This week my Fitbit Charge 2 started offering me data on the “quality” of my sleep. It has presumed to know when I’m sleeping as long as I’ve been wearing it, and it has been wrong only when I’ve managed to stay awake through an entire episode of a TV show while lying on my couch. Truth be told, I struggle to stay awake watching TV unless I am riding an exercise bike or elliptical machine the whole time. If I stay still, I will fall asleep within 20 minutes. My dad, my husband, and I all share this affliction, but I am the only one who tried pedaling while watching to stay awake. If not for my exercise bike, I wouldn’t have had the privilege of seeing every episode of Man Men, Foyle’s War, and George Gently.
My sleep data that I’ve seen on my Fitbit app does not motivate me in the slightest to use this information to “perfect” myself. Actually, it makes me question if using a fitness tracker has helped me at all. While I will not blame its use for my decline, I will confess that my fitness and weight have not improved at all during the two years I’ve been using a tracker. Having the charts of my steps and exercise minutes has not inspired me to move more. Instead, this data makes me feel like a hamster on a wheel who’s earned a more sedentary life, at least for this evening, and that day, and so on.
My Fitbit sleep charts represent another set of information that only makes me feel more fatigued in the knowing:
The sleep stage tracking is particularly pointless because it only estimates the depth of sleep based on user pulse rate and movement (btw, this feature is available for Fitbit Blaze, Charge 2, and Alta HR). It’s not like the numbers provided can approach the accuracy of a medical sleep study. I doubt my Charge 2 unfurls a micro EEG that seeks out the appropriate contact points on my scalp once I fall asleep.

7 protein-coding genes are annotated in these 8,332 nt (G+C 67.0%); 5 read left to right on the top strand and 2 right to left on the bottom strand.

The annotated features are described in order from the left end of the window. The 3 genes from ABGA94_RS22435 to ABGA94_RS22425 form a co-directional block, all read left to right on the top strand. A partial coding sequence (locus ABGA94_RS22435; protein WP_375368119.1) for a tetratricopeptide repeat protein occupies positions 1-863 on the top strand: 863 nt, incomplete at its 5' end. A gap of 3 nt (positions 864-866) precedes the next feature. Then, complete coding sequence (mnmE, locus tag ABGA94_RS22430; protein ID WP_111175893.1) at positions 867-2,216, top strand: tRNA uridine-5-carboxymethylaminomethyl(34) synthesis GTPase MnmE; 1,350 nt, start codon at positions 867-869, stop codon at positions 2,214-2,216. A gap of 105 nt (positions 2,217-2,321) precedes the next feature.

Here’s a stage chart for one night of this past week:
The start and end times on this chart are pretty typical for a week night. I try to go to bed by 10:30, and I wake up at 5:30. Those who knew me well in my youth will recognize that my early awakening is a daily miracle that cannot be improved upon. For the first thirty years of my life, I struggled with a second shift circadian rhythm, and I never had a job with those hours! The thought of embarking on some program to improve my sleep “quality” brings to mind the scene from This is Spinal Tap when Bobbi Flekman complains about the band’s offensive album cover for Smell the Glove, and their manager assures her, “You should have seen the cover they wanted to do. It wasn’t a glove, believe me.”
Despite these complaints, I’m not ready to give up on my Fitbit. I still dread the thought of my data coming to an abrupt end. Someday soon I might forget it at home while it’s plugged in for charging, and I won’t care that I left it.